Another area of particular weakness within science education in the Muslim world is the almost universal absence of philosophy and even the history of science, essential for enabling scientists to engage on critical societal questions in terms of ethics, religious issues, purpose and goals of research, etc.

Curricular and pedagogical developments

The Task Force also notes that science textbooks used at universities of the Muslim world are most often imported and used as is from the West, with all the positives and negatives that this entails. Beyond the two vital issues of what must be taught and in what language (English/French vs local/native languages), the question of how science should be taught is also of critical importance.

With few exceptions, science curricula at universities of the Muslim world tend to be heavily loaded, with extensive “coverage” of topics, instead of aiming for a deeper understanding of how the sciences work and scientists think, and how to analyse problems.

Transforming our universities into meritocracies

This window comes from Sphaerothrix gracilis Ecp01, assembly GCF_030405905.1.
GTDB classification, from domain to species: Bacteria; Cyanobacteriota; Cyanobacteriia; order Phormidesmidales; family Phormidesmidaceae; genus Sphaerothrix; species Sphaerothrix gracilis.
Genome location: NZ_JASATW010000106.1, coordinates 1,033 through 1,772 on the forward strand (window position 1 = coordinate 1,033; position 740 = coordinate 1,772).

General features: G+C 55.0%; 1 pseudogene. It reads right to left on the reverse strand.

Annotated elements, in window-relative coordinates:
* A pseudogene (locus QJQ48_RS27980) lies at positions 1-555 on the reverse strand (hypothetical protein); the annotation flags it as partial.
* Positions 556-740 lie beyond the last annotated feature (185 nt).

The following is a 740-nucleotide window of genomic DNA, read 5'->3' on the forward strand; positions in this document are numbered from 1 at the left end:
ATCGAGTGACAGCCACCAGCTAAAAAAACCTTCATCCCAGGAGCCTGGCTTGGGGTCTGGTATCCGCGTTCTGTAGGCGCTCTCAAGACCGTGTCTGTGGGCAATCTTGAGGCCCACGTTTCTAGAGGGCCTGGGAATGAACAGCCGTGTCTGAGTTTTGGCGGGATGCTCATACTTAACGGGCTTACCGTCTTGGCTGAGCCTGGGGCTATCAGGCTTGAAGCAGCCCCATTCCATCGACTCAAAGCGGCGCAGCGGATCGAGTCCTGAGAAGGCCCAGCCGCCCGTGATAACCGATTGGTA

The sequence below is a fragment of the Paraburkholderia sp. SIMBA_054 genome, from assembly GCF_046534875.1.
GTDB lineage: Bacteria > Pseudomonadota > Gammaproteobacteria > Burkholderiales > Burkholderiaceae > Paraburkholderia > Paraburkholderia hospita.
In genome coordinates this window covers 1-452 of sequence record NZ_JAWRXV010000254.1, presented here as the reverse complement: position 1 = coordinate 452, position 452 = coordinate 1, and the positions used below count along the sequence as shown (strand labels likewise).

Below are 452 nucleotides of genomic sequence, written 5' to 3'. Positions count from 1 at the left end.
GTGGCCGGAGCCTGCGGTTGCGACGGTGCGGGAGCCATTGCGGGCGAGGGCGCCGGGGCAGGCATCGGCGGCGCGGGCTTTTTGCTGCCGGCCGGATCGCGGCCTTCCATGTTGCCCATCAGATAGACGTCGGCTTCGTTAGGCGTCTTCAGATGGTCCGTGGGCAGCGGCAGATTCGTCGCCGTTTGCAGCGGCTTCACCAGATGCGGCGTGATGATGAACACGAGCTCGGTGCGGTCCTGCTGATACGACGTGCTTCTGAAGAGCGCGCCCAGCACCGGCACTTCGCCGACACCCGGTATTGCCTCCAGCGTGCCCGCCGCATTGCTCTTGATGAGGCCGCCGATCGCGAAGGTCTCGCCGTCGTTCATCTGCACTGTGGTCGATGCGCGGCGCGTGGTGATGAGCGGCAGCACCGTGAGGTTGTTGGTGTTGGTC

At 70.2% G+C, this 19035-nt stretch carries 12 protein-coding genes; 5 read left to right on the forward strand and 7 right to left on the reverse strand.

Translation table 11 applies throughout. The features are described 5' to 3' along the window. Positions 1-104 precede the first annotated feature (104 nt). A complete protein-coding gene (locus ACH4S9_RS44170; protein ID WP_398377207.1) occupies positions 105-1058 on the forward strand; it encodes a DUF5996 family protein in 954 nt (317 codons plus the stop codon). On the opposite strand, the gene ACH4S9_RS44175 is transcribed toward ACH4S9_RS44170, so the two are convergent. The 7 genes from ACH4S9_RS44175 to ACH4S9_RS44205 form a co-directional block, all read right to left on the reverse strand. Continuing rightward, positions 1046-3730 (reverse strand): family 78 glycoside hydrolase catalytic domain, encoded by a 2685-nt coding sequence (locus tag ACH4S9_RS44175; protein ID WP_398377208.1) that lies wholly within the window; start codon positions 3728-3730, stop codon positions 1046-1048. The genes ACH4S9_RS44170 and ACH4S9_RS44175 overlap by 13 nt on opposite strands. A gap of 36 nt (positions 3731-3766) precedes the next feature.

In addition to knowledge production and scholarship, one of the main goals and raisons d’être of universities worldwide is to develop within society a culture of inquiry, intellectual rigour and merit — characteristics of the Muslim “Golden Age” of science, abut 1,250 to 750 years ago.

Needed is a culture in which learning is fostered and nurtured — the incubation of future scientists, thinkers and citizens. Transforming universities into bastions of meritocracy for the benefit of society will require some fundamental re-engineering: empowering them to do so, holding them accountable and measuring and rewarding success.

Quality and merit should be the primary goals driving decision-making in universities and should apply to administrative as well as curricular and research.

Our universities must hire good faculty staff, fund and support their development as scientists, thinkers, teachers, and communicators, and foster the right values for all to thrive in a complex and competitive world.

The writer is the chair of the recently-released Report of the Zakri Task Force on Science at Universities of the Muslim World, convened by the Muslim World Science Initiative, London and Islamabad